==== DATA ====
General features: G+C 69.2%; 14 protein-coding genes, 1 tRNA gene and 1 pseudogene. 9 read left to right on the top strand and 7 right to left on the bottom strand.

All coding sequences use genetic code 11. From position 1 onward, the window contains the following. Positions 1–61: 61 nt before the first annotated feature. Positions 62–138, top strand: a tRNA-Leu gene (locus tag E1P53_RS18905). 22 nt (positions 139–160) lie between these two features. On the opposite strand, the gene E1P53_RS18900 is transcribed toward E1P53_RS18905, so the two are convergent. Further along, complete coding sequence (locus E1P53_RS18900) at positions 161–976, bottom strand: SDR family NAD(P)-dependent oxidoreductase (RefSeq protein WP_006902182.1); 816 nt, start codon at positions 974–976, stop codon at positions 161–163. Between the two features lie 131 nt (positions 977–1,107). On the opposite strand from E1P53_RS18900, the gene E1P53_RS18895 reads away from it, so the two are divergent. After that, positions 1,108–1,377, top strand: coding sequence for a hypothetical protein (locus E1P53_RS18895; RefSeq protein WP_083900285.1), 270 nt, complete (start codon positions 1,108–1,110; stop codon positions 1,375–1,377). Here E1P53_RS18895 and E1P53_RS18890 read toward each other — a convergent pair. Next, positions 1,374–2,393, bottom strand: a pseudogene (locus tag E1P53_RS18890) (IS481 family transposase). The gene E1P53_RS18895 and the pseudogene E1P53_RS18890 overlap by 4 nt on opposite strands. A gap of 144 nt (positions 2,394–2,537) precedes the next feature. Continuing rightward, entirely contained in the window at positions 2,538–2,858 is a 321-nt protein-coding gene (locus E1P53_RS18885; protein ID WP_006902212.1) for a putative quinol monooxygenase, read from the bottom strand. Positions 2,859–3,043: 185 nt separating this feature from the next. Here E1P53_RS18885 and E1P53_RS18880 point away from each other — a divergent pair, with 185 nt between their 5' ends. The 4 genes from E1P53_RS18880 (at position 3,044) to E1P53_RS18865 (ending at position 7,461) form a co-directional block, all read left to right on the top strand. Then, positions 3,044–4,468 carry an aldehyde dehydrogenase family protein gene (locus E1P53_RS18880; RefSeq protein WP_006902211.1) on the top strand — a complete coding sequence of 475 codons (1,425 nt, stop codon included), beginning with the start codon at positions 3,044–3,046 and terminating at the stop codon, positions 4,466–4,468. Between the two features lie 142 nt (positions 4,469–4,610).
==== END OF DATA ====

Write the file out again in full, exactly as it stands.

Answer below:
General features: G+C 69.2%; 14 protein-coding genes, 1 tRNA gene and 1 pseudogene. 9 read left to right on the top strand and 7 right to left on the bottom strand.

All coding sequences use genetic code 11. From position 1 onward, the window contains the following. Positions 1–61: 61 nt before the first annotated feature. Positions 62–138, top strand: a tRNA-Leu gene (locus tag E1P53_RS18905). 22 nt (positions 139–160) lie between these two features. On the opposite strand, the gene E1P53_RS18900 is transcribed toward E1P53_RS18905, so the two are convergent. Further along, complete coding sequence (locus E1P53_RS18900) at positions 161–976, bottom strand: SDR family NAD(P)-dependent oxidoreductase (RefSeq protein WP_006902182.1); 816 nt, start codon at positions 974–976, stop codon at positions 161–163. Between the two features lie 131 nt (positions 977–1,107). On the opposite strand from E1P53_RS18900, the gene E1P53_RS18895 reads away from it, so the two are divergent. After that, positions 1,108–1,377, top strand: coding sequence for a hypothetical protein (locus E1P53_RS18895; RefSeq protein WP_083900285.1), 270 nt, complete (start codon positions 1,108–1,110; stop codon positions 1,375–1,377). Here E1P53_RS18895 and E1P53_RS18890 read toward each other — a convergent pair. Next, positions 1,374–2,393, bottom strand: a pseudogene (locus tag E1P53_RS18890) (IS481 family transposase). The gene E1P53_RS18895 and the pseudogene E1P53_RS18890 overlap by 4 nt on opposite strands. A gap of 144 nt (positions 2,394–2,537) precedes the next feature. Continuing rightward, entirely contained in the window at positions 2,538–2,858 is a 321-nt protein-coding gene (locus E1P53_RS18885; protein ID WP_006902212.1) for a putative quinol monooxygenase, read from the bottom strand. Positions 2,859–3,043: 185 nt separating this feature from the next. Here E1P53_RS18885 and E1P53_RS18880 point away from each other — a divergent pair, with 185 nt between their 5' ends. The 4 genes from E1P53_RS18880 (at position 3,044) to E1P53_RS18865 (ending at position 7,461) form a co-directional block, all read left to right on the top strand. Then, positions 3,044–4,468 carry an aldehyde dehydrogenase family protein gene (locus E1P53_RS18880; RefSeq protein WP_006902211.1) on the top strand — a complete coding sequence of 475 codons (1,425 nt, stop codon included), beginning with the start codon at positions 3,044–3,046 and terminating at the stop codon, positions 4,466–4,468. Between the two features lie 142 nt (positions 4,469–4,610).